USACE awards $136 million contract for Indian River Lagoon C-23 and C-24 Stormwater Treatment Area

Posted 9/30/21

The U.S. Army Corps of Engineers (USACE), Jacksonville District awarded a $136,637,750 construction contract for the Indian River Lagoon...

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USACE awards $136 million contract for Indian River Lagoon C-23 and C-24 Stormwater Treatment Area

Posted

JACKSONVILLE — The U.S. Army Corps of Engineers (USACE), Jacksonville District awarded a $136,637,750 construction contract for the Indian River Lagoon-South (IRL-S), C-23/C-24 STA part of the Comprehensive Everglades Restoration Plan (CERP) to Kiewit Infrastructure South Co., of Sunrise, Florida.

“The C-23/C-24 STA is the first major construction feature of the IRL-S project to address the C-23 and C-24 basins in St Lucie County,” said Michael Drog, project manager with the Army Corps of Engineers.

“When completed, this STA will provide an estimated 4,800 ac-ft of new storage and act to treat water from the future C-23/C-24 North and South Reservoirs,” he said.

The Indian River Lagoon, home to more than 3,000 species of plants and animals, is considered the most biologically diverse estuarine system in the continental United States.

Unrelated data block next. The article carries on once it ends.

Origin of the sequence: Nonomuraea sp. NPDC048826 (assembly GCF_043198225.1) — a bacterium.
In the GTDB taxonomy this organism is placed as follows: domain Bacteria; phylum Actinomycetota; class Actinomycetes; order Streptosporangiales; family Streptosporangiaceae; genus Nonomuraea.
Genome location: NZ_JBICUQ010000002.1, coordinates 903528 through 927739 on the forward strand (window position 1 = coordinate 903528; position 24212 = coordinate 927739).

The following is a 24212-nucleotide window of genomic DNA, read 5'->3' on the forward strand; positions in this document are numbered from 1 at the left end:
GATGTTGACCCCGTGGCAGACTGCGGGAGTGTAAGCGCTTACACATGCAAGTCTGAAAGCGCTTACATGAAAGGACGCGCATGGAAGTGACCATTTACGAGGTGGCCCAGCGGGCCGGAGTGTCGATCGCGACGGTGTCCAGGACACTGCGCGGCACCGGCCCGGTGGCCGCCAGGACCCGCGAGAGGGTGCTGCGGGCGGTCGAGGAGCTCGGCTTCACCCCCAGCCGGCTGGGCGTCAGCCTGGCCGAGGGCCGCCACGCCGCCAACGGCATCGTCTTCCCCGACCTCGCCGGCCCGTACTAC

The purpose of the STA is to reduce sediment, phosphorus, and nitrogen going to the St. Lucie River Estuary and the southern portion of the Indian River Lagoon. Redirection of water from the C-23/24 basin to the north fork of the St. Lucie River, will attenuate freshwater flows to the estuary.

Ultimately, the stored water will be released into the C-23/24 STA to sequester nutrients from water conveyed from the North and South Reservoirs. The C-23/24 STA is designed to remove phosphorus from stormwater entering the C-23/24 Reservoirs.

The multi-cell STA will be located both east and west of County Road (CR) 613, and consist of 1,970 acres of effective treatment area spread among five cells within the approximately 10-mile perimeter: two cells of roughly 200 acres each and three cells at roughly 500 acres each, and will have a normal operating depth of about 1 to 2- feet, 260 cubic feet per second (cfs) inflow, and 200 cfs outflow. Inflowing water will be treated by filtering through emergent wetland vegetation.

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